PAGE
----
Russian interference in the 2020 United States elections was a matter of concern at the highest level of national security within the United States government, in addition to the computer and social media industries. In February and August 2020, United States Intelligence Community experts warned members of Congress that Russia was interfering in the 2020 presidential election in then-President Donald Trump's favor.
This is a chronology of significant events in 2016 and 2017 regarding links between associates of Donald Trump and Russian officials during the Trump presidential transition, relating to the Russian interference in the 2016 United States elections. Following the timeline of Russian interference in the 2016 United States elections before and after July 2016, this article begins on November 8 and ends with Donald Trump and Mike Pence being sworn into office on January 20, 2017. The investigations continued in the first and second halves of 2017, the first and second halves of 2018, 2019, and 2020.
Since 2016, then-U.S. President Donald Trump and his allies have promoted several conspiracy theories related to the Trump–Ukraine scandal. One such theory seeks to blame Ukraine, instead of Russia, for interference in the 2016 United States presidential election. Also among the conspiracy theories are accusations against Joe Biden and his son Hunter Biden, and several elements of the right-wing Russia investigation origins counter-narrative. American intelligence believes that Russia engaged in a yearslong campaign to frame Ukraine for the 2016 election interference, that the Kremlin is the prime mover behind promotion of the fictitious alternative narratives, and that these are harmful to the United States. FBI director Christopher A. Wray stated to ABC News that "We have no information that indicates that Ukraine interfered with the 2016 presidential election" and that "as far as the  election itself goes, we think Russia represents the most significant threat."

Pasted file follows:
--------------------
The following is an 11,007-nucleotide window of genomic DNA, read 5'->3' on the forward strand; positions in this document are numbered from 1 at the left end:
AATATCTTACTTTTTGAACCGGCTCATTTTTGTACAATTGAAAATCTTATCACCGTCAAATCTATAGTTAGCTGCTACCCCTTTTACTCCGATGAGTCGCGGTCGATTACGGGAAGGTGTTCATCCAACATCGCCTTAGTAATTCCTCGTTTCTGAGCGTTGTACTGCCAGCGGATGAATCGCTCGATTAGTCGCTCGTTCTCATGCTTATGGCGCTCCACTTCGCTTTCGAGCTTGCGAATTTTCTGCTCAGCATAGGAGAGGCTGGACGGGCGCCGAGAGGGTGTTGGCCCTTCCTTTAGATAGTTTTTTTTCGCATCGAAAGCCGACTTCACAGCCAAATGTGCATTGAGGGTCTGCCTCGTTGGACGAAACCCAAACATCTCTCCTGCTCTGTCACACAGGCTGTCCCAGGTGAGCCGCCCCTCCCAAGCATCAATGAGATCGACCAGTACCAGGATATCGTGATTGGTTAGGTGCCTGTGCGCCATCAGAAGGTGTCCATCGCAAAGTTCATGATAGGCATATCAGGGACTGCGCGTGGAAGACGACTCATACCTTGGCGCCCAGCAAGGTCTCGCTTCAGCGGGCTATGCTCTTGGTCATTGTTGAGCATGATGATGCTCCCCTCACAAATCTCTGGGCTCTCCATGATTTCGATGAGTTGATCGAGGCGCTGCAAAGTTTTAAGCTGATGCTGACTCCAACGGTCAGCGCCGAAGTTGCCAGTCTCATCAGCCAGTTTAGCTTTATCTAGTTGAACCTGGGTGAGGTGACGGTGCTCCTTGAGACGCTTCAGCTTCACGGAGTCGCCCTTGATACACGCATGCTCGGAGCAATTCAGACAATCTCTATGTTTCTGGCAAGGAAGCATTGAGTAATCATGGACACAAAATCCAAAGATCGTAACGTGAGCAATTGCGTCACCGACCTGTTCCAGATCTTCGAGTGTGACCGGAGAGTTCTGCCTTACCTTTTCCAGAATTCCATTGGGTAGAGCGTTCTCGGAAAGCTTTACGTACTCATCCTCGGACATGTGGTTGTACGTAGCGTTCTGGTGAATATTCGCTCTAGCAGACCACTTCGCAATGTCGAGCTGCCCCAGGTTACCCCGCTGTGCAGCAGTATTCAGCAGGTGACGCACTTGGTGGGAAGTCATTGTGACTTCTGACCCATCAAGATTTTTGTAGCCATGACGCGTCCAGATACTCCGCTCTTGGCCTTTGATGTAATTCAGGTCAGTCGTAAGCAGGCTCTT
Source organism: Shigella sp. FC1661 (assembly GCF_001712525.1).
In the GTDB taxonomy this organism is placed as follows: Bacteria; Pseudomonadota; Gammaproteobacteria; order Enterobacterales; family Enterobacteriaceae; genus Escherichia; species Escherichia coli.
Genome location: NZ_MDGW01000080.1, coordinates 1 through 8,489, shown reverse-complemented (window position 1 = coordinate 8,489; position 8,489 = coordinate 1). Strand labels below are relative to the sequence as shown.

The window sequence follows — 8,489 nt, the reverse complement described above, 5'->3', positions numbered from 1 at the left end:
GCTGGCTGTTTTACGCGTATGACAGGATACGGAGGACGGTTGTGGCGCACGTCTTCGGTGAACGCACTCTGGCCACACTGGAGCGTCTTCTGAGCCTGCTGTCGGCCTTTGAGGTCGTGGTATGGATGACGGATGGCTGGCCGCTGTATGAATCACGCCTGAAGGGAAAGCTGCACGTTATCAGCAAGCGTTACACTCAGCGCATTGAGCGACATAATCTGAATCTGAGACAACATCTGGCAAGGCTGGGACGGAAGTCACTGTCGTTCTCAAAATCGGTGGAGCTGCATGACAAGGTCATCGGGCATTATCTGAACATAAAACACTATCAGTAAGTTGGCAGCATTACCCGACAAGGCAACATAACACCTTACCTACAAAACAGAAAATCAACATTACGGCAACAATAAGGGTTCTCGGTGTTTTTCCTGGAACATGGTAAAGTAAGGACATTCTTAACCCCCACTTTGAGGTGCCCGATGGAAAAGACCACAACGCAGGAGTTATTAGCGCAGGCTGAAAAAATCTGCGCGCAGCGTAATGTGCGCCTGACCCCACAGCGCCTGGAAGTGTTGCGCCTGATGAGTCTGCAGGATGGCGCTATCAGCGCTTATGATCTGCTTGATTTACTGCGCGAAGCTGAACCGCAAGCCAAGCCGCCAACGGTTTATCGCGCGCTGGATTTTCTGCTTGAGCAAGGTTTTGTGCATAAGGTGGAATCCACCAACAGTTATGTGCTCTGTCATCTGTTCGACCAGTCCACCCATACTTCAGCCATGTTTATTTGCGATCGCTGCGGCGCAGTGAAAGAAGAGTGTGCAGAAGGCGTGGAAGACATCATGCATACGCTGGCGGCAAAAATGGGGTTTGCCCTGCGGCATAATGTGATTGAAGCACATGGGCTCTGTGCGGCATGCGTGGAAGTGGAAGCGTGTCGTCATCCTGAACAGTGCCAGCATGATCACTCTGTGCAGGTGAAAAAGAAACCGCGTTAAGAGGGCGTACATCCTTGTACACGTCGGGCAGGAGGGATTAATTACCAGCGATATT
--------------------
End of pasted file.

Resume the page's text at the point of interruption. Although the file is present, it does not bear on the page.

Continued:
This is a timeline of major events in second half of 2017 related to the investigations into links between associates of Donald Trump and Russian officials that are suspected of being inappropriate, relating to the Russian interference in the 2016 United States elections. It follows the timeline of Russian interference in the 2016 United States elections before and after July 2016 up until election day November 8, the post-election transition, and the first half of 2017. The investigations continued in the first and second halves of 2018, 2019, and 2020.
This is a timeline of events in 2020 and 2021 related to investigations into links between associates of Donald Trump and Russian officials that are suspected of being inappropriate, relating to the Russian interference in the 2016 United States elections. It follows the timeline of Russian interference in the 2016 United States elections, both before and after July 2016, until November 8, 2016 election day, the transition, the first and second halves of 2017, the first and second halves of 2018, and 2019.
Senate Intelligence Committee report on Russian interference in the 2016 United States presidential election, officially titled Report of the Select Committee on Intelligence United States Senate on Russian Active Measures Campaigns and Interference in the 2016 U.S. Election, is the official report in five volumes documenting the findings and conclusions of the United States Senate Intelligence Committee into Russian efforts against election infrastructure, Russia's use of social media, U.S. government's response to Russian activities, review of the Intelligence Community Assessment, and counterintelligence threats and vulnerabilities. The redacted report is 1,313 pages long. It is divided into five volumes.
FBI officials involved in that leaks investigation approached the reporter, Ali Watkins, about a romantic relationship she had with Wolfe